If you’re a houseplant parent, chances are you’ve got some flanking your fireplace, hanging from above a sunny window or perched in a planter in the kitchen or dining room.
They add color and cozy comfort to these spots, to be sure, but sometimes they struggle.
Most potted plants sold as houseplants in our climate are simply tropical plants. And, by definition, tropical plants require a tropical climate. That typically means sunlight, warmth and humidity — and lots of it.
So, what’s the most humid room in your home? The room I’m thinking of usually gets at least one daily dose of steam (more if you have a large family,) and often is lacking in the décor department. You can take advantage of all that moist air — and add flair to the space — by bringing your houseplants into the bathroom, where they’ll not only survive, but thrive with each shower.
Each type of plant has its own requirements for light and humidity levels, and each bathroom is unique in what it can provide, so be sure to take into account your own space’s particular conditions before adding some green to your latrine.
Whether displayed on a shelf, hanging over the window or seated on the ledge of the tub, these six plants are well-suited to typical bathroom conditions.
Both dendrobium and phalaenopsis orchids thrive in warm, humid conditions. Place them on a shelf or atop the toilet tank to the side of a window, where they’ll be exposed to indirect light — and add a spalike vibe to the room. If your bathroom doesn’t have a window, plants are usually small enough to move into another part of the house that will provide indirect light for part of each day. To water, place the whole pot in the sink and let the faucet run until water flows from the drainage holes at the bottom, then allow to drain. To avoid root rot, don’t water again until dry. Orchids are considered nontoxic to cats, dogs and humans.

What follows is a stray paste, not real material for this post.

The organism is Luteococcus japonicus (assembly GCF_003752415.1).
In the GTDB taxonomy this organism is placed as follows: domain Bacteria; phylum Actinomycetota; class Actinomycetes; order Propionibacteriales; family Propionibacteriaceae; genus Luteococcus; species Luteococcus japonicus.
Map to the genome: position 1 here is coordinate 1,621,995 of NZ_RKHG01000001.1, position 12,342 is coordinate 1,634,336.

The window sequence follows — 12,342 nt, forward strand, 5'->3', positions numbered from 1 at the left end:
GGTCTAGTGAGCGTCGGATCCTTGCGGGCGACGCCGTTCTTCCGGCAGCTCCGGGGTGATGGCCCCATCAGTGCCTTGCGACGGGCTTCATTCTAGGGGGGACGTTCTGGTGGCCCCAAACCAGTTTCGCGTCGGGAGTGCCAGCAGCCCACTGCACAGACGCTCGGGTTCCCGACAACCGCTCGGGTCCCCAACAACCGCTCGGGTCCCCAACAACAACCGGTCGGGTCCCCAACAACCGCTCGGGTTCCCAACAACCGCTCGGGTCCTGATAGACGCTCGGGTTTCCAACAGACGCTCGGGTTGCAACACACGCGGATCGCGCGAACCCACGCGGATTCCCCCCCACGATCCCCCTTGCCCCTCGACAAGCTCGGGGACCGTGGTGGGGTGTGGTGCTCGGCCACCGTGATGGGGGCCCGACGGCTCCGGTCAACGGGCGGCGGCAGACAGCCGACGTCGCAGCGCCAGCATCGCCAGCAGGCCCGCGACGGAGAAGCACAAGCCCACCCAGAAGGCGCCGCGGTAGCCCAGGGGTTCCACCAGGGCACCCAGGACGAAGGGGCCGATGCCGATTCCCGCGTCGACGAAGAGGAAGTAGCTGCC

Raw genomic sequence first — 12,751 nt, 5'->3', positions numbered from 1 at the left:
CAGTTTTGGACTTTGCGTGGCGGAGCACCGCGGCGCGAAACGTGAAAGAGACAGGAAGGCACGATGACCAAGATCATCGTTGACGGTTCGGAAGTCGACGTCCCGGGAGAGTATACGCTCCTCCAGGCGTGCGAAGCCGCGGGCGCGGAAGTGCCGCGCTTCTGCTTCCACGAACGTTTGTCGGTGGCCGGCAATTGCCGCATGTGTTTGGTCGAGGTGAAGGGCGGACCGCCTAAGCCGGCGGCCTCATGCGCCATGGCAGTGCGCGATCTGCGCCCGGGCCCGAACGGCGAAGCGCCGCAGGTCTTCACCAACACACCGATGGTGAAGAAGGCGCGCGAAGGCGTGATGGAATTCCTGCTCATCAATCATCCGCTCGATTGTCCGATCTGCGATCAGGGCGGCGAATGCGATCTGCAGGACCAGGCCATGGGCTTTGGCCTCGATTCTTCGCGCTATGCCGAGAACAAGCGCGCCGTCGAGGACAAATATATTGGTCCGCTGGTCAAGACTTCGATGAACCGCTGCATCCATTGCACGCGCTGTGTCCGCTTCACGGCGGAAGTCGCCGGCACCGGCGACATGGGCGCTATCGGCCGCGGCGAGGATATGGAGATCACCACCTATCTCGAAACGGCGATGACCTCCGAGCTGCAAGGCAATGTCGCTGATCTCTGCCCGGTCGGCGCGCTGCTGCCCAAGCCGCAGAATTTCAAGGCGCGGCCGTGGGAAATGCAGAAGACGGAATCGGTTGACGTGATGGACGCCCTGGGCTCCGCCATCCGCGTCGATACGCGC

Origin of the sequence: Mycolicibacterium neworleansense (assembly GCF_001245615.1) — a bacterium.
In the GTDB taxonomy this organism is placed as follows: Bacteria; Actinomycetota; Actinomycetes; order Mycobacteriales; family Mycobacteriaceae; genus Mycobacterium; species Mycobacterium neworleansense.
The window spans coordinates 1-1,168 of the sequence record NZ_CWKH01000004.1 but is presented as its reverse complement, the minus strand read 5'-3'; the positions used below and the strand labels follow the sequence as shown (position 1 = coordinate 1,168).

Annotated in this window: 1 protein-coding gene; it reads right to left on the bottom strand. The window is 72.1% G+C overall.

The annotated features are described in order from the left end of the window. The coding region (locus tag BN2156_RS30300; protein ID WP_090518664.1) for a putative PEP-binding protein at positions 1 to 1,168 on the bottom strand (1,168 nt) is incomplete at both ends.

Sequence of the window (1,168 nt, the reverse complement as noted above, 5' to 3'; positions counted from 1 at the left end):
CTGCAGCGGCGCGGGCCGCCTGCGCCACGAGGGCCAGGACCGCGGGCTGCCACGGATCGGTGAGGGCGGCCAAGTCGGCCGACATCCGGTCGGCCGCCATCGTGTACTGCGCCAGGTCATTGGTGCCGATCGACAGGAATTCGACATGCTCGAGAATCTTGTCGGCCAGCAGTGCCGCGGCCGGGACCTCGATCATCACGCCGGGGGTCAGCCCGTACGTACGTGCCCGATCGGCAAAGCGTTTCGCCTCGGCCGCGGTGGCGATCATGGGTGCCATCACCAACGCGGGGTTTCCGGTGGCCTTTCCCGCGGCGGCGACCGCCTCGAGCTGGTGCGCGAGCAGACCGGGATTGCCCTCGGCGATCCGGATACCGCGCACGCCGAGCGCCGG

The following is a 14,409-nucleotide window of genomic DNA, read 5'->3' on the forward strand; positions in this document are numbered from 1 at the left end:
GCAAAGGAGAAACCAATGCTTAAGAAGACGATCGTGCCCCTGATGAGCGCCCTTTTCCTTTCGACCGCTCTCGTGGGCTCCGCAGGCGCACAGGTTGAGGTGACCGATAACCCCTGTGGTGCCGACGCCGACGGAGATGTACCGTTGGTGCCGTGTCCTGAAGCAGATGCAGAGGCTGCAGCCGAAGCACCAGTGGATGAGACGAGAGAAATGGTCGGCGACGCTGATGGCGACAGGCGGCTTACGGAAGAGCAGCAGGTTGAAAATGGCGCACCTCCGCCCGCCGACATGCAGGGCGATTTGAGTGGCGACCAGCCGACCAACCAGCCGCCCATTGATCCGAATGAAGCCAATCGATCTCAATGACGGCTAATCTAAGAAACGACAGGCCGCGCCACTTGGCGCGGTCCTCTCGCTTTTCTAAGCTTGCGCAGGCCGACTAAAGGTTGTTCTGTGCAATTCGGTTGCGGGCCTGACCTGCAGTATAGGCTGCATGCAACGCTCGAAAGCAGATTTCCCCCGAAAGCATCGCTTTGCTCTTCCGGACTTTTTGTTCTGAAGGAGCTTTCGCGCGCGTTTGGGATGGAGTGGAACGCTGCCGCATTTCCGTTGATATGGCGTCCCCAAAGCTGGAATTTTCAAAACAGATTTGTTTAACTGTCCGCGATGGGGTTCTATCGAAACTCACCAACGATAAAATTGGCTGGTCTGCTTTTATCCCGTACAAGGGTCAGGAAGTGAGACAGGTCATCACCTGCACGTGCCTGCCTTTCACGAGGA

Available with green, yellow or variegated heart-shaped leaves, pothos (Epipremnum aureum) are low-maintenance vining plants that can trail up to 8 feet. Let them grow freely to lend interest to a bare wall when placed on a high shelf — or keep them trimmed to suit your space and taste. They thrive in bright light but can handle lower light exposures, as well. Don’t allow soil to dry completely between waterings, and keep in mind that these beauties earn their Devil’s Ivy nickname — they’re toxic when ingested, so avoid them if you have pets or children.
These plants aren’t technically bamboos at all. Lucky bamboo is a common name for Dracaena sanderiana, which is said to bring good fortune. And what’s luckier than a pretty bathroom? Usually sold with their bundles of stems braided or tied together with ribbons in a ceramic container filled with pebbles and water, they’re perfectly suited to dress up the toilet’s water tank, but keep out of reach of children and pets. Give it moderate, indirect sunlight, add water to maintain the level every two to three days, and provide a complete water change once every week or two. Because the plant may turn yellow if exposed to chlorine, it’s best to use bottled water. And to provide a nutritional boost, add a single drop of a liquid fertilizer, such as Green Green, to the water once a month.
Succulents are all the rage right now, and aloe vera’s plump, spiky foliage explains its allure. Equally at home in both rustic and modern bathrooms, the plant is a cinch to care for: Simply plant in well-draining (sandy) potting mix, provide bright, indirect light and infrequent watering (once or twice a month, when soil dries out completely). As an bonus, you won’t have to open the medicine cabinet the next time you burn yourself or get an insect bite: Simply split open a leaf and apply the gel, which is not toxic, obviously. The leaves, however, should not be eaten, so keep out of reach of children and pets.
One of the easiest plants to care for, spider plants can make themselves at home in almost any lighting condition, but prefer bright, indirect light. Place one on a high shelf or atop a cabinet, from where long stems holding baby spiderettes can hang. Water thoroughly until water drains from the bottom — and not again until dry. To make free plants, clip off babies and sink their roots into a small pot containing fresh soil mix, and water whenever dry. Although not considered toxic, the allure of the spider plant is often irresistible to children and pets, especially cats, and they may get sick from eating the foliage, so situate plants accordingly.
If you have a palatial bathroom — or at least a large, bare corner, dieffenbachia may be the plant for you. Also known as Dumb Cane, the plant is easy to care for, preferring filtered light during summer and direct light during the winter months, and benefiting from additional fluorescent lighting. Keep soil moist, but never soggy. The plant is toxic, and because its size makes it difficult to keep away from small children and pets. Avoid if you have either.